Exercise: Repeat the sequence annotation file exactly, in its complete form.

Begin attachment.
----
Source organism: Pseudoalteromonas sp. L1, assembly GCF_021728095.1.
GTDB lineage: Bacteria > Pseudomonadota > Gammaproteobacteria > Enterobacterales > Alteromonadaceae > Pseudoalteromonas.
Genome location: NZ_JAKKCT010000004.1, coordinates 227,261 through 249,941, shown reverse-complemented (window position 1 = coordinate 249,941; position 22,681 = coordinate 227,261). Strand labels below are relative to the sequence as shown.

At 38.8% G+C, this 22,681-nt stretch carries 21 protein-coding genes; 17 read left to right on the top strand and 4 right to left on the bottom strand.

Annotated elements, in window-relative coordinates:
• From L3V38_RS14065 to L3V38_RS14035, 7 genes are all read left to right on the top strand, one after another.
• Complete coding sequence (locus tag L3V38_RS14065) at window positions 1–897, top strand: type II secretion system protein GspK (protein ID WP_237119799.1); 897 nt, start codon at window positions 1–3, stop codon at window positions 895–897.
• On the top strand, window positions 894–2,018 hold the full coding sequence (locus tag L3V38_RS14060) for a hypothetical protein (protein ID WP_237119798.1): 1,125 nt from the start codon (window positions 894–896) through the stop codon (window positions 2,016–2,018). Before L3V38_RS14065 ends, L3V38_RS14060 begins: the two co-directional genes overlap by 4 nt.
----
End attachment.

Source organism: Pseudoalteromonas sp. L1, assembly GCF_021728095.1.
GTDB lineage: Bacteria > Pseudomonadota > Gammaproteobacteria > Enterobacterales > Alteromonadaceae > Pseudoalteromonas.
Genome location: NZ_JAKKCT010000004.1, coordinates 227,261 through 249,941, shown reverse-complemented (window position 1 = coordinate 249,941; position 22,681 = coordinate 227,261). Strand labels below are relative to the sequence as shown.

At 38.8% G+C, this 22,681-nt stretch carries 21 protein-coding genes; 17 read left to right on the top strand and 4 right to left on the bottom strand.

Annotated elements, in window-relative coordinates:
• From L3V38_RS14065 to L3V38_RS14035, 7 genes are all read left to right on the top strand, one after another.
• Complete coding sequence (locus tag L3V38_RS14065) at window positions 1–897, top strand: type II secretion system protein GspK (protein ID WP_237119799.1); 897 nt, start codon at window positions 1–3, stop codon at window positions 895–897.
• On the top strand, window positions 894–2,018 hold the full coding sequence (locus tag L3V38_RS14060) for a hypothetical protein (protein ID WP_237119798.1): 1,125 nt from the start codon (window positions 894–896) through the stop codon (window positions 2,016–2,018). Before L3V38_RS14065 ends, L3V38_RS14060 begins: the two co-directional genes overlap by 4 nt.